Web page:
By Rabbi Richard F. Address, DMin
Let me get directly to the point. I would like to suggest a new ritual for you to consider.
It will need some adapting to your particular religious tradition (or lack thereof), but that is okay. I can’t do everything!
As we move to the end of May, the Jewish community will celebrate one of its major festivals, Shavuot. The agricultural origins of this ancient festival lie in the fact that it was the gathering of “first fruits.” Along the way, the historical aspect of the giving and receiving of the Torah was added to the festival’s profile.
I am not concerned with those interpretations here. The festival gets less attention (and knowledge) than the other major festivals in our year and pales when compared to the recently observed Passover. Most Jews today associate the holiday with the ceremony of Confirmation, at which teens affirm their allegiance to Jewish tradition and faith. This comes a few years after Bar/Bat Mitzvah, usually at around 16. It is a very important celebration.
Yet, it came to me that there is another way that this festival can be interpreted. The receiving of the Torah implies the gathering of wisdom. Why not create a ceremony in your synagogue, church, mosque, or spiritual gathering place that celebrates the acquisition of wisdom. I am talking about real wisdom. Not book knowledge, but the wisdom that each of us have after living four or five or six or more decades of life. I would bet that you, at 50, 60, or 70 look at things a lot differently than you did at 13, 16, or 36! Why not institutionalize a ceremony that celebrates the gift of life, recognizes that we have lived, and looks forward to many more years of life and wisdom?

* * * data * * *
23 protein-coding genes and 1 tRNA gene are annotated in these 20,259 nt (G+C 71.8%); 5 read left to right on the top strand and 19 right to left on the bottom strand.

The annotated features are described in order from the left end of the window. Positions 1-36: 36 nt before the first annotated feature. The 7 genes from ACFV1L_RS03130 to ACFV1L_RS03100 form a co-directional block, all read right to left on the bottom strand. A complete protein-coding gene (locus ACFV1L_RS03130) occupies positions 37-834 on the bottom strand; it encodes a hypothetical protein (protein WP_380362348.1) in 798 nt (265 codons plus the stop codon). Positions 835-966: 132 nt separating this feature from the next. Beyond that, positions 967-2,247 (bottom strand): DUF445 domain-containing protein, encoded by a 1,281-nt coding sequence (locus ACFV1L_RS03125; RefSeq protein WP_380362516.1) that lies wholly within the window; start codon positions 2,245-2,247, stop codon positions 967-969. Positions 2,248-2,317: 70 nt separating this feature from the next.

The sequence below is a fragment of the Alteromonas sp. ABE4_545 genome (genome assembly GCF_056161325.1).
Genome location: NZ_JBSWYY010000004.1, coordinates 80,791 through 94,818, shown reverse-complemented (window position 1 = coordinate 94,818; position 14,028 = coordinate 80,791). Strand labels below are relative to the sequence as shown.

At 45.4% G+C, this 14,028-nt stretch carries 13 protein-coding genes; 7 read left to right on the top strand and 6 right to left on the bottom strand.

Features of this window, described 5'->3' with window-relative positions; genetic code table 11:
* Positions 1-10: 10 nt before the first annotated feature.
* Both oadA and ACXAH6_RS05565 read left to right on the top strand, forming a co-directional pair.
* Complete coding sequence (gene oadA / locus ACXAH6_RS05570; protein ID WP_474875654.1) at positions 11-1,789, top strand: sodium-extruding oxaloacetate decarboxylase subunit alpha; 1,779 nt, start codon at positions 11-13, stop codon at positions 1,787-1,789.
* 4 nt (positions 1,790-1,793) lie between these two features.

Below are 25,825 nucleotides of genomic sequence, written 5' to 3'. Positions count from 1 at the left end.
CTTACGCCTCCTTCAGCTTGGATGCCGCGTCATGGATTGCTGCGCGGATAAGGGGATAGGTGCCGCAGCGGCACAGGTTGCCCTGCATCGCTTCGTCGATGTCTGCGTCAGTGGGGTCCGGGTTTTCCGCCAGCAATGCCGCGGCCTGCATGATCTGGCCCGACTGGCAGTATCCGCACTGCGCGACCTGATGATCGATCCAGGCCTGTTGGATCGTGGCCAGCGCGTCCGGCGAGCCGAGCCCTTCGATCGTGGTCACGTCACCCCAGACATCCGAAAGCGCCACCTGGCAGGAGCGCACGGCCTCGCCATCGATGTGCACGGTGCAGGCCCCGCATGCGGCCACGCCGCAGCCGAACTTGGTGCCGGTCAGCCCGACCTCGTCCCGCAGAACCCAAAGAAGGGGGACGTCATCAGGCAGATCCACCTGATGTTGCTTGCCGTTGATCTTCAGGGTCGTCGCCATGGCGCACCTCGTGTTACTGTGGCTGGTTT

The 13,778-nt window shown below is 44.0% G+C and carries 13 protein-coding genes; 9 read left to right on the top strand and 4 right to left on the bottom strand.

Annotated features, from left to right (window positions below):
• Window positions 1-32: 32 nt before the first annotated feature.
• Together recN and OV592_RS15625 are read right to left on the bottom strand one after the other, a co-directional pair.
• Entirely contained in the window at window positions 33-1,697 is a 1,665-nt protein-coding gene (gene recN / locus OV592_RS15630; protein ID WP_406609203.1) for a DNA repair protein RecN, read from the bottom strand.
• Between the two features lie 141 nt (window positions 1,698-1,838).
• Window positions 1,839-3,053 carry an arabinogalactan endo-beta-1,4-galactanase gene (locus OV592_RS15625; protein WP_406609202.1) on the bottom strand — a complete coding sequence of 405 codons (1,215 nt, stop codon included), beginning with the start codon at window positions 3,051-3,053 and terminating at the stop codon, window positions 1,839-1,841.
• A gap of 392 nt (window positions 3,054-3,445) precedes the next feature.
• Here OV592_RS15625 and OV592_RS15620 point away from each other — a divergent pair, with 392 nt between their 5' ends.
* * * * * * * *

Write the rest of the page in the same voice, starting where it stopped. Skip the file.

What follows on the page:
Now, lest you think this is all based on fantasy (not that there is anything wrong with that), let me introduce you to the ceremony of Simchat Chochma, which is Hebrew for the celebration or rejoicing of wisdom. Such a ceremony exists and has been celebrated by people in synagogues around North America in recent years. It has been more private than public, and that is why I am suggesting that each religious tradition takes on this idea and shapes it to its own tradition.
The ceremony can involve the use of classic symbols like water, candles, flowers, and fruit. There is no standard ritual yet in operation. The ritual that I am referring to can be found in a book that discusses how congregations can proactively address the longevity revolution before us (To Honor and Respect, URJ Press, URJBooksAndMusic.com). Part of the liturgy used by the woman who celebrated this includes these very wonderful words as prayer: “As today I celebrate my life’s continual unfolding, I am awestruck by the wonder of my being. And so I pray that kindness and compassion may be on my lips, that strength and courage may be with me in my comings and goings, and that I may continue to learn from and to teach those dear to me.”
Let me suggest that the time is right for religious institutions to celebrate the wisdom our generation has gained from the living of our life and to recognize the value of one’s life experience.
I would love to know your reaction to this suggestion and if your religious community would be open to such a new idea.